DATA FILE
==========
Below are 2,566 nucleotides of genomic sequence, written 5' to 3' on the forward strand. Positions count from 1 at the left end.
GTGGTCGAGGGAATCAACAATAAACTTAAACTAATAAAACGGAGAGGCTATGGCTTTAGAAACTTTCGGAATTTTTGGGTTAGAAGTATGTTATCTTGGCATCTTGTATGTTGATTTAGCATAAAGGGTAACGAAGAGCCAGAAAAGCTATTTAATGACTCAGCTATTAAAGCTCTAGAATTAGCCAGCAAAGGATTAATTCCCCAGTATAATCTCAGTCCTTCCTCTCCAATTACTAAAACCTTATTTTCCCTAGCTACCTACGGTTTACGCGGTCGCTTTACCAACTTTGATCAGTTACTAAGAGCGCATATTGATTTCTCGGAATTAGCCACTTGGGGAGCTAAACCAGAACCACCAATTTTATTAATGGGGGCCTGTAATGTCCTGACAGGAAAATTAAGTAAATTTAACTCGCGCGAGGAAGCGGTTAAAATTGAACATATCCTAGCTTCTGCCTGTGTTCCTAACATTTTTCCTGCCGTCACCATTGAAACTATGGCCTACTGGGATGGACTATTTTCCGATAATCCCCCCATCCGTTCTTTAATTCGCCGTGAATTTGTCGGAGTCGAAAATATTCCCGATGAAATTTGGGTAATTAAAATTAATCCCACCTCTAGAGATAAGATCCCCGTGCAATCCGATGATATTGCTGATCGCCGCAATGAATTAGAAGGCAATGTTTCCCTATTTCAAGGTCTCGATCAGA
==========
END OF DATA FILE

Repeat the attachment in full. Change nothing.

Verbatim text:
Below are 2,566 nucleotides of genomic sequence, written 5' to 3' on the forward strand. Positions count from 1 at the left end.
GTGGTCGAGGGAATCAACAATAAACTTAAACTAATAAAACGGAGAGGCTATGGCTTTAGAAACTTTCGGAATTTTTGGGTTAGAAGTATGTTATCTTGGCATCTTGTATGTTGATTTAGCATAAAGGGTAACGAAGAGCCAGAAAAGCTATTTAATGACTCAGCTATTAAAGCTCTAGAATTAGCCAGCAAAGGATTAATTCCCCAGTATAATCTCAGTCCTTCCTCTCCAATTACTAAAACCTTATTTTCCCTAGCTACCTACGGTTTACGCGGTCGCTTTACCAACTTTGATCAGTTACTAAGAGCGCATATTGATTTCTCGGAATTAGCCACTTGGGGAGCTAAACCAGAACCACCAATTTTATTAATGGGGGCCTGTAATGTCCTGACAGGAAAATTAAGTAAATTTAACTCGCGCGAGGAAGCGGTTAAAATTGAACATATCCTAGCTTCTGCCTGTGTTCCTAACATTTTTCCTGCCGTCACCATTGAAACTATGGCCTACTGGGATGGACTATTTTCCGATAATCCCCCCATCCGTTCTTTAATTCGCCGTGAATTTGTCGGAGTCGAAAATATTCCCGATGAAATTTGGGTAATTAAAATTAATCCCACCTCTAGAGATAAGATCCCCGTGCAATCCGATGATATTGCTGATCGCCGCAATGAATTAGAAGGCAATGTTTCCCTATTTCAAGGTCTCGATCAGA